________________ CM . . . . Volume XVI Number 16. . . .December 18, 2009


A Thousand Years of Pirates.

William Gilkerson.
Toronto, ON: Tundra Books, 2009.
96 pp., hardcover, $35.99.
ISBN 978-0-88776-924-5.

Subject Headings:
Pirates-History-Juvenile literature.
Piracy-History-Juvenile literature.

Grades 5-9 / Age 10-14.

Review by Val Ken Lem.

*** /4



There were a lot of opportunities, particularly at sea, where the French boucaniers attacked Spanish shipping, as did the English buccaneers, and the Dutch and Flemish “sea beggars.” All had armed vessels, and most had “letters of marque,” privateers’ commissions from at least one colonial governor authorizing the capture of Spanish vessels. In exchange for this privilege, a governor’s privateers gave him his best defense force against any attack on his island, as well as a share of their booty. From that, the governor was expected to enrich first his home government, then himself and his local administration, while expanding trade. There was good money to be made all around.

Despite the title, this illustrated history of pirates and piracy focuses on European piracy that emerged in the early 16th century in conjunction with the establishment of colonial empires in the Caribbean and the Americas, and it ends in the early 19th century when strong national naval forces together with a period of international peace put most of Europe’s privateers out of business. The excerpt above is taken from the chapter “The Brotherhood of the Coast” that focuses upon the buccaneers of the West Indies, with special attention paid to Sir Henry Morgan whose raid on the Spanish settlement of Panama in the 17th century was the largest expedition of its kind.

internal art      In the “Further reading” section, the reader learns that this volume is a picture sequel to Gilkerson’s Governor-General’s literary award winning novel, Pirate’s Passage. Based on the review of the novel published in CM, it is evident that many of the pirates and seafarers described in the novel appear again in this volume: Francis Drake, Granuaile (Grace O’Malley), the castaway Alexander Selkirk, “Blackbeard”, William Kidd and others. A Thousand Years of Pirates demonstrates Gilkerson’s storytelling skills with both word and paintbrush as more than half of the volume is devoted to his skilfully executed watercolour paintings depicting his subjects at rest, in battle, in daylight and even moonlight. A few historical illustrations are also reproduced, along with some line drawings presumably executed by Gilkerson. Many of the paintings were originally commissioned for an exhibit, Under the Black Flag, that travelled to three naval museums in the United States, and others previously appeared in Gilkerson’s illustrated history, The Ships of John Paul Jones.  The artwork may make this book a crossover appealing to young readers interested in adventure tales and to mature readers interested in naval history and especially the great age of sail. The publisher’s press release markets this as “a gift book for everyone.” This explains the fine black cloth binding with silver lettering and the sparkling silver edges on all three edges of the pages—and the hefty retail price.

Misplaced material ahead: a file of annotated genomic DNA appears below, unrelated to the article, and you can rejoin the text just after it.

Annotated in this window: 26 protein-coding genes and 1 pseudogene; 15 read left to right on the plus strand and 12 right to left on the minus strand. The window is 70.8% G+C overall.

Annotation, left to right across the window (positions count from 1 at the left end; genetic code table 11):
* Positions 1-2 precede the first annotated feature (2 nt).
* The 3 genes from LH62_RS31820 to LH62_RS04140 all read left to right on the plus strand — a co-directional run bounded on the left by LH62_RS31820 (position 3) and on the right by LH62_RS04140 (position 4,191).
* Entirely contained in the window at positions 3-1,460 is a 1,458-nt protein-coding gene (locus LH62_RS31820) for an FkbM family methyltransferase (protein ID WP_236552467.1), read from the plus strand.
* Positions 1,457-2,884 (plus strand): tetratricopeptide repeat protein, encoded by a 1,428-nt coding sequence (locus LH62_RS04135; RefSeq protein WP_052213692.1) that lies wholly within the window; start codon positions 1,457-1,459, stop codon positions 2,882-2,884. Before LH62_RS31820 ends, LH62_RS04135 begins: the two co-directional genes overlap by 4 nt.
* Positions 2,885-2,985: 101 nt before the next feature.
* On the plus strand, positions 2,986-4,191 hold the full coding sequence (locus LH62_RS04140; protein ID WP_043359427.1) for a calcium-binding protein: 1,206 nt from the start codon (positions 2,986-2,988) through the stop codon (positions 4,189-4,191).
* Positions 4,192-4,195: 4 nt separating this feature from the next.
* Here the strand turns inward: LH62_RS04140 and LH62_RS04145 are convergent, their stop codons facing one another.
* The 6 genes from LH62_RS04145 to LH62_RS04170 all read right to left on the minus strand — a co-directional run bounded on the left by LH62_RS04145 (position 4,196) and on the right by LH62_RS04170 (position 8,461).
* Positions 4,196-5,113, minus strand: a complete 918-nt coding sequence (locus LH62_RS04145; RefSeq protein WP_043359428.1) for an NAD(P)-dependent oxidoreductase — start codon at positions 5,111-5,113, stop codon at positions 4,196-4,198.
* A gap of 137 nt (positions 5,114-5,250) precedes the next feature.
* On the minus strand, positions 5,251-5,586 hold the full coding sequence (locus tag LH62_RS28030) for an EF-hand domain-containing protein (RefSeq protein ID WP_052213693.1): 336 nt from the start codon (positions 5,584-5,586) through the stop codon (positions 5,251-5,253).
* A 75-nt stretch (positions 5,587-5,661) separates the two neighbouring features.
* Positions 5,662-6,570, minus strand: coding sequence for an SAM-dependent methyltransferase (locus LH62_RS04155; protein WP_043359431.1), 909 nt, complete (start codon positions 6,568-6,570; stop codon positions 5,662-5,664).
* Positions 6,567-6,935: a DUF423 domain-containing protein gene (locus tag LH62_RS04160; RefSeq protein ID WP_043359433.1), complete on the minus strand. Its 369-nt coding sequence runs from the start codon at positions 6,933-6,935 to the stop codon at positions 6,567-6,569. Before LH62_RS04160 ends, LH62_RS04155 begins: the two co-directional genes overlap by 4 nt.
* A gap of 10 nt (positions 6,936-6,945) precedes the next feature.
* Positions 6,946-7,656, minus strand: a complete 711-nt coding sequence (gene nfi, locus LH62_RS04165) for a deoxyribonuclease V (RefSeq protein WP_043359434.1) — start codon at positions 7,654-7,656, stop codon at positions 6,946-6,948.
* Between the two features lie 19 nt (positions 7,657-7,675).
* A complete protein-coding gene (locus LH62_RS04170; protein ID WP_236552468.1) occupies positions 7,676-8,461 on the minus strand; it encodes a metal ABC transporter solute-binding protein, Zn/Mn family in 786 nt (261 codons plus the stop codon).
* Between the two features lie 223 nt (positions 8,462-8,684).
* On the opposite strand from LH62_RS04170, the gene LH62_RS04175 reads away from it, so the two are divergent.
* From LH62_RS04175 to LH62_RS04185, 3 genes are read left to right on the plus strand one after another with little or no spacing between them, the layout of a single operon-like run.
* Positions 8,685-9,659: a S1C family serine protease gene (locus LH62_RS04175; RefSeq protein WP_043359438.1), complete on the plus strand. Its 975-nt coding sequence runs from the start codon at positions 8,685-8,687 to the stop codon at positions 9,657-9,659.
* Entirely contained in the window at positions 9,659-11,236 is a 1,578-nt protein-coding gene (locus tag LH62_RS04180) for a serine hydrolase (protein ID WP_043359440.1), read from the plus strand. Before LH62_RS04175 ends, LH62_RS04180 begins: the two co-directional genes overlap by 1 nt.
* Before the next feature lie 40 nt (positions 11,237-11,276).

Gilkerson’s masterful knowledge of his subject matter is both a strength and weakness. His contextualization of the close association between the development of various forms of piracy and international relations, the role of wealthy investors, and local economic forces provides valuable historical information while his brief biographical accounts of specific individuals usually makes for engaging reading. The writing is generally suited to strong middle school readers, but Gilkerson’s emphasis on precise nautical terminology, particularly as applied to types of sailing vessels, may elude many: Arabian dhows, lateen-rigged Moorish corsair, gaff-rigged cutter, clipper-built brigantine and so on. Before any reprinting, the publisher should correct the last sentence on p. 72.

     Given the prominent news coverage of current day piracy off the coast of Somalia, it is surprising that the author makes no attempt to include recent developments in piracy. The annotated guide to further reading is useful, as is the index. Also included are three appropriate maps executed by Gilkerson in watercolour: The North Sea & English Channel & Adjacent Waters, The Caribbean Sea & Spanish Main & Adjacent Waters 1690, and on the end papers, The Seas & Oceans of the World Commonwealth of Pirates.

Recommended with reservations.

Val Ken Lem is the Collections Evaluation and Donations Librarian at Ryerson University in Toronto, ON.

To comment on this title or this review, send mail to cm@umanitoba.ca.

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